After working for a sprinkler contractor for several years, brothers Tom (right) and Bob Schaefer decided it was something they wanted to do on their own. They had mastered the installations and knew they liked the work. What began back in March of 1980 as their small sprinkler operation has evolved into a well-established business. But one thing that’s never changed is the company’s sole focus on irrigation.
Although they’ve been asked to do all kinds of other services over the years – particularly lawn care and snow removal – the brothers have held firm on offering only irrigation services through their Lakewood, Colo.-based company, Schaefer Lawn Sprinklers. In a post-recession period where so many companies are diversifying to drive more revenue, they talk about why staying the course has been the most successful strategy for their business and what the company has learned in its three decades of doing business.
An uncertain start. When the brothers first opened shop 33 years ago, they were good at what they did. They knew the work well. But what they didn’t know was the business side. Both readily admit looking back that they didn’t have the “business sense” to make their early years profitable.
“We were getting a lot of jobs but the truth was we didn’t have the business expertise,” Tom said. “We’re ditch diggers – not businessmen. So we had to be honest with ourselves and admit that we needed help.”
That help came in the form of an irrigation business consultant. “Back then it was around $750 for a two-day intensive seminar,” Bob said. “We learned so much in those two days it was incredible. He left us saying that if we followed the business model and plans he had laid out that we’d have $10,000 in the bank by spring. We were shocked because we had been living hand-to-mouth up until that point and had built some debt.
"But we did follow the business model and began to become profitable. We were already very good at the work we did and as we came to understand the business side, we started seeing a lot of success. But it required us to admit we needed to lean on resources and someone else’s business expertise to get things going.”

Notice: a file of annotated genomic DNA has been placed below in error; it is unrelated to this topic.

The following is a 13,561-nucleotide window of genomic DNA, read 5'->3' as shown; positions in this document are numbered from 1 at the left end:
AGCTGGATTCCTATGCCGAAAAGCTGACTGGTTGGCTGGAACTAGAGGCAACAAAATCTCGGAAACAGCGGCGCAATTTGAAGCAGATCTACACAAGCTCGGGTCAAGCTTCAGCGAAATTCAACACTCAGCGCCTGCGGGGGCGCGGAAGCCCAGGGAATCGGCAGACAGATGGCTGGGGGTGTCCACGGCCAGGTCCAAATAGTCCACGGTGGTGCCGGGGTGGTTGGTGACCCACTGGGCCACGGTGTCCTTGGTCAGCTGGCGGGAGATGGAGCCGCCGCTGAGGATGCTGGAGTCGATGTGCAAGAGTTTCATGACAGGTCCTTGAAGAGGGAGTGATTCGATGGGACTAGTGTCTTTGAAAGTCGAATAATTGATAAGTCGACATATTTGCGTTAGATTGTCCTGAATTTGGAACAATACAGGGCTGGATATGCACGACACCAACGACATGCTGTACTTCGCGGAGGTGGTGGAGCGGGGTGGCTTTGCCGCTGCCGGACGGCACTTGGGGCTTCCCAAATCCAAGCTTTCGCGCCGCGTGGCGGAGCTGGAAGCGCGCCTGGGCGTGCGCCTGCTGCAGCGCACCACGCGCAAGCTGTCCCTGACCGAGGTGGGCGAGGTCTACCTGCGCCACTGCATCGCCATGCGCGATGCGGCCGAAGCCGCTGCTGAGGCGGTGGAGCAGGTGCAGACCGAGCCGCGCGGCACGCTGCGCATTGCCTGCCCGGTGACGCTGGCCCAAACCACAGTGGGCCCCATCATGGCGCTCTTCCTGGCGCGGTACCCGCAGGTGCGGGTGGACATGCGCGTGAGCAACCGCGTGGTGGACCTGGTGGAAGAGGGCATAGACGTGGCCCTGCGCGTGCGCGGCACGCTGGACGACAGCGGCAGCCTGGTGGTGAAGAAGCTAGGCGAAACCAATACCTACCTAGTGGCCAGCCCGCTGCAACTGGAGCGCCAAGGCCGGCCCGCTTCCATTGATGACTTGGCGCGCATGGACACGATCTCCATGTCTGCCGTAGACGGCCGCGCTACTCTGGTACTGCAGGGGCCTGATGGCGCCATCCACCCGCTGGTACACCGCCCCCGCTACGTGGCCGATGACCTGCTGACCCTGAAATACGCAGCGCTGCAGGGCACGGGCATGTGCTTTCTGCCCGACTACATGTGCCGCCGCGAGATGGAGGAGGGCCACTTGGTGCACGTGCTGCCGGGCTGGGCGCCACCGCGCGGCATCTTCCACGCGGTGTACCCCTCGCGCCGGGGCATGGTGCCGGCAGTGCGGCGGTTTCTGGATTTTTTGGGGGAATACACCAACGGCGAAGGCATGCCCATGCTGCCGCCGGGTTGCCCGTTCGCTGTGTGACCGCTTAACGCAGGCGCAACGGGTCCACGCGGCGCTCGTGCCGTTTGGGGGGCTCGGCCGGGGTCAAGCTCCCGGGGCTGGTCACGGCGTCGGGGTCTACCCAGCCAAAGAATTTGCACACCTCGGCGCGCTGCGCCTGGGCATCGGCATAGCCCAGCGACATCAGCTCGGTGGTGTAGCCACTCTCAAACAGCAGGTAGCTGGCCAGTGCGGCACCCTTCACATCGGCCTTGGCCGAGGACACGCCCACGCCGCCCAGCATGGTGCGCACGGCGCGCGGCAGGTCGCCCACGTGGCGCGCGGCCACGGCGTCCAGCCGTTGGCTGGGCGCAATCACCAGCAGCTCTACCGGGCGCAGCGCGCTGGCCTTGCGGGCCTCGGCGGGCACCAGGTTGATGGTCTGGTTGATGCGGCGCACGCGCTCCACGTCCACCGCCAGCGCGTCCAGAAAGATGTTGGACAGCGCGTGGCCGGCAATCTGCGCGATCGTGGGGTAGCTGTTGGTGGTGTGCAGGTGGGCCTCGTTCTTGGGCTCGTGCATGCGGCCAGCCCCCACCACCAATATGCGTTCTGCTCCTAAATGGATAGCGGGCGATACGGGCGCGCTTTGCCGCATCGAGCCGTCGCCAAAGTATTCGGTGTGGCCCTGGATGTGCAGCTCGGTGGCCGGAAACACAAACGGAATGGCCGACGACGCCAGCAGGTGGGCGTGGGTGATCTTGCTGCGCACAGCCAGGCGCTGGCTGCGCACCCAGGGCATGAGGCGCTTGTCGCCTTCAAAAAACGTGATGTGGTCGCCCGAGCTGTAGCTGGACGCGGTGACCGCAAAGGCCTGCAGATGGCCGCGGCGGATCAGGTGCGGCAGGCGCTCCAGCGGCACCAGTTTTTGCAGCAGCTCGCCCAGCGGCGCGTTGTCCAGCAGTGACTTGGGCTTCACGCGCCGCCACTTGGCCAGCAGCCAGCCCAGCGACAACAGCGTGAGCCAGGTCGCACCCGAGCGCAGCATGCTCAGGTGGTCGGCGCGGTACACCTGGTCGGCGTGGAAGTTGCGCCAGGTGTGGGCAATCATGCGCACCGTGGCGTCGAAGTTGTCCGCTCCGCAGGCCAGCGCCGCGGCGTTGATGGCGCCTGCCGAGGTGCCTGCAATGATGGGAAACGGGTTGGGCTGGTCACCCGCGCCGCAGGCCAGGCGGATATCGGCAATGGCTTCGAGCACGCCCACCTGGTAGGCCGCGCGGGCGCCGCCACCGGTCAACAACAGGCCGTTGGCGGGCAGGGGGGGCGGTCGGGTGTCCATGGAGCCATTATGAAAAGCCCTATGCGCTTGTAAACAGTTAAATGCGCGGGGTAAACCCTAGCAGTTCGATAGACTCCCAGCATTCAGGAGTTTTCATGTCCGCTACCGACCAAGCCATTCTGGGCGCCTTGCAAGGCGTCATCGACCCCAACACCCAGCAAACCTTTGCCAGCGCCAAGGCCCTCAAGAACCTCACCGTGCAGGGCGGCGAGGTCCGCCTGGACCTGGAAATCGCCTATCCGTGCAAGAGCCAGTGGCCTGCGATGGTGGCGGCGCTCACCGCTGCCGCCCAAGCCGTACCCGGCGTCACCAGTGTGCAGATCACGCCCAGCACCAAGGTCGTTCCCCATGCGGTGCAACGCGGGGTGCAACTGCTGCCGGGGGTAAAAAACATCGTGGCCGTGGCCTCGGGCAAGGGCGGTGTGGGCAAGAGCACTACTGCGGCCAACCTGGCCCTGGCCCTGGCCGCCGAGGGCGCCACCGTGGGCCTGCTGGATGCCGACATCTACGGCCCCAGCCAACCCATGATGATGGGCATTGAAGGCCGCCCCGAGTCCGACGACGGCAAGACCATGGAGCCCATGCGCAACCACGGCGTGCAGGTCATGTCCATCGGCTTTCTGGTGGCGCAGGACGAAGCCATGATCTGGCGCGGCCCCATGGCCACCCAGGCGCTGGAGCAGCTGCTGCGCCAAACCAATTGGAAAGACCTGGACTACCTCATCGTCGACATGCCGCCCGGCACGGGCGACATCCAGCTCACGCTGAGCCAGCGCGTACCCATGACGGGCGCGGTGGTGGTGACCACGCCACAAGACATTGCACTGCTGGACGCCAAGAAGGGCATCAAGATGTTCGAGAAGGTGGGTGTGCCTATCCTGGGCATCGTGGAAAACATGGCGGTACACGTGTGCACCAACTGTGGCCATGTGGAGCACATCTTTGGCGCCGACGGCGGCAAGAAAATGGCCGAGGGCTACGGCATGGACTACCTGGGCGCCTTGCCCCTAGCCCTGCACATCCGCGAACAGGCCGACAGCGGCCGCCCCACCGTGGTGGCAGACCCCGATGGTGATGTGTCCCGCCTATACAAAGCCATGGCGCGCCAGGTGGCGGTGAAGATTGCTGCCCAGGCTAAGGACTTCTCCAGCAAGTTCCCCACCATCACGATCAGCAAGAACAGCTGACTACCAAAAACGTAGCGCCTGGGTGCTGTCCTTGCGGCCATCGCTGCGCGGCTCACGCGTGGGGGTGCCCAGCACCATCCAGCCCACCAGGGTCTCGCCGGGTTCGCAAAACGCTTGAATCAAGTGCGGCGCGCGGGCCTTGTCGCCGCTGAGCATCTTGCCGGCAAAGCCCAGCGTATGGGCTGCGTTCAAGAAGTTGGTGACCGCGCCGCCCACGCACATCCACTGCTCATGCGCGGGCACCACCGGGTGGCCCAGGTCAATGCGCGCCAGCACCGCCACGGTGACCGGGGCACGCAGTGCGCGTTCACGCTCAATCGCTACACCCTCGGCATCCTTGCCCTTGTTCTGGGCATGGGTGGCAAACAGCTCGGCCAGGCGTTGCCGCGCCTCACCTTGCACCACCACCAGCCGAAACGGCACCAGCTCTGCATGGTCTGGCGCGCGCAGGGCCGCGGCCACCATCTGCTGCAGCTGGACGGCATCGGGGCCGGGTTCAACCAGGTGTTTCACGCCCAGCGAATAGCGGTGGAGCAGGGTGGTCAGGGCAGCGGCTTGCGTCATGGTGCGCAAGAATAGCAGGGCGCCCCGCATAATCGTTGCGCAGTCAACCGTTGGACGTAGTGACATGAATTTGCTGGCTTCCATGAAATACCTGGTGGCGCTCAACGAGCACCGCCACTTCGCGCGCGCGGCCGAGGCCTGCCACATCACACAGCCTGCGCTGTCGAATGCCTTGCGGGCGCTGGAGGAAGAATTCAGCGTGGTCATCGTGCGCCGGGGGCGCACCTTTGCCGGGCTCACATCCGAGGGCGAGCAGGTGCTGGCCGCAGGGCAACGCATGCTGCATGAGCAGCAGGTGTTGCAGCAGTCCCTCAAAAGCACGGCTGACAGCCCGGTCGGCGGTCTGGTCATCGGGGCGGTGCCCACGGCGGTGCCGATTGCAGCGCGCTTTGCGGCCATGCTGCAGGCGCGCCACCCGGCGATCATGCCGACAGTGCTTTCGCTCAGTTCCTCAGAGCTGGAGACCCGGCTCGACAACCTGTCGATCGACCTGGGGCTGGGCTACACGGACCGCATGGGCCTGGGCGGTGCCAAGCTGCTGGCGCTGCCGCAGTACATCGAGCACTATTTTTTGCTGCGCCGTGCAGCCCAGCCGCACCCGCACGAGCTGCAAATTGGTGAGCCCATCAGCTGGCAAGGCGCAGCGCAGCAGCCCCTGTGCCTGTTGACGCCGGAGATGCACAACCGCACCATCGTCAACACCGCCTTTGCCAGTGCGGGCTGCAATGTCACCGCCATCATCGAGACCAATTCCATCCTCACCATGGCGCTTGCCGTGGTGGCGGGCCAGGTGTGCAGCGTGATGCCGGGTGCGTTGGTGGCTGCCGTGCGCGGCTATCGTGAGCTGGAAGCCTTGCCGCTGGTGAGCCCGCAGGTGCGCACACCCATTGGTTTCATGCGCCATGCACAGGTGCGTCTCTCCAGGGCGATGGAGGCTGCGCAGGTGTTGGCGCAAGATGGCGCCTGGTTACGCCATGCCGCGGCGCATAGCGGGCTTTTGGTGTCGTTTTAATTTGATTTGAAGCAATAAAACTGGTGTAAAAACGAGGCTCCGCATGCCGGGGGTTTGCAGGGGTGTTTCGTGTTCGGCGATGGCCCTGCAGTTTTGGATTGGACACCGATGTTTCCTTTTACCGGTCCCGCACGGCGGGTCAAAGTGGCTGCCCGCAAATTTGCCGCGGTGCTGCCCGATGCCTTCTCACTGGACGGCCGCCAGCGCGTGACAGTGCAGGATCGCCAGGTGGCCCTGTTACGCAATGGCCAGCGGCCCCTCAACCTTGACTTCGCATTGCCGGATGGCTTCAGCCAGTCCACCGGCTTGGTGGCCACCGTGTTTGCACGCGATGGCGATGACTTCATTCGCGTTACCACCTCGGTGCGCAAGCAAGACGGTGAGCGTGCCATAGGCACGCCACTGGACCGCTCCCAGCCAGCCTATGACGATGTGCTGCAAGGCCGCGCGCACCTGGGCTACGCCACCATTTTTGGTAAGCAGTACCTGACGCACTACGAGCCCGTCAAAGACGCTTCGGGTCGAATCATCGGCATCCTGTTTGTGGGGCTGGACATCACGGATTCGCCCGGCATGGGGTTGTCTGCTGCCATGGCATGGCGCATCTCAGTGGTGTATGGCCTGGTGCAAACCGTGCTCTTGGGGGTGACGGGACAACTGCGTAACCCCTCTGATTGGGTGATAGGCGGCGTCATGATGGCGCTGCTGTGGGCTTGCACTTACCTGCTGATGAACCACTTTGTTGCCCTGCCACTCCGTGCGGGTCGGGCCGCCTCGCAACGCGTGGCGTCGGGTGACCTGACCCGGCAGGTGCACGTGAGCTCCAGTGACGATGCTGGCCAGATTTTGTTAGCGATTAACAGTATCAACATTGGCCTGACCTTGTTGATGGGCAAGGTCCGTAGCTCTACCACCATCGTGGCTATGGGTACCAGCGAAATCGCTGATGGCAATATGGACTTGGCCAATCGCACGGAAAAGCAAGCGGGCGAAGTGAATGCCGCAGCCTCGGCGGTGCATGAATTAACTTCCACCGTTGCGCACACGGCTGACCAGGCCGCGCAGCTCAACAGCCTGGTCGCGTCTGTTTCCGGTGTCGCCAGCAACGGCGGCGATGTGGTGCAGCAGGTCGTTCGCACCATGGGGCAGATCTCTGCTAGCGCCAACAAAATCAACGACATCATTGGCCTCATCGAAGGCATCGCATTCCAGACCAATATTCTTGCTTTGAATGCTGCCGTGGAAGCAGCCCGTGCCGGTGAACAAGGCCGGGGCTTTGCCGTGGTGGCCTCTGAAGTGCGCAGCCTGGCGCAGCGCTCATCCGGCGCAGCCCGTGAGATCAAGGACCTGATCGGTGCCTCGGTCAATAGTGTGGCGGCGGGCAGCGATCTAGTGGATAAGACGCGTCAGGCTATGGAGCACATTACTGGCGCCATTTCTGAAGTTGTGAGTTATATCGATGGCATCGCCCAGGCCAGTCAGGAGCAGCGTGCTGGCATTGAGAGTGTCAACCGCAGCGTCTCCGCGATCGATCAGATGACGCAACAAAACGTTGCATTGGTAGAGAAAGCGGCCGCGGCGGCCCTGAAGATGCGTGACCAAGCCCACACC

Building business. One of the key ways that the brothers started building an account list was by offering no down payment. Most of their competition required at least some money down for sprinkler services. “We understood that we were two young guys who were just starting their business and we simply couldn’t give our customers a lot of reason to trust us,” Tom said. “We didn’t have a long list of references.
"So we worked with payment upon completion and told our customers they didn’t have to pay us a penny until we were done. That worked really well.”
Tom says that also offering a five-year parts and labor warranty also helped differentiate them from the competition. Most were offering a one-year warranty and didn’t always offer both parts and labor. These early strategies really paid off in building a loyal customer base.
"Today the company has approximately 9,500 customers in their database. Both brothers attribute much of their success to the fact that they continue to cater to existing clientele instead of constantly going after new jobs. “Even when so many others were just hungry for those new installs, we’ve always paid attention to our existing customer base,” Tom says.
“That served us well in the recession period because there were no new install jobs around and yet we continued to get work because we have a loyal base that bring us back to the property year after year for maintenance jobs.”
Getting involved with retrofits has also become a niche for the company, made successful by their strong base of existing customers to “go back to.” “As the technology has evolved, we’ve had more and more opportunity to offer retrofits,” Bob said. “We’ve gone back to some of our oldest accounts and raised up all the heads and retrofitted the new Toro Precision Nozzles and it’s like their system is brand new again. Customers have been so happy with that retrofit service and each year we’re doing more and more.”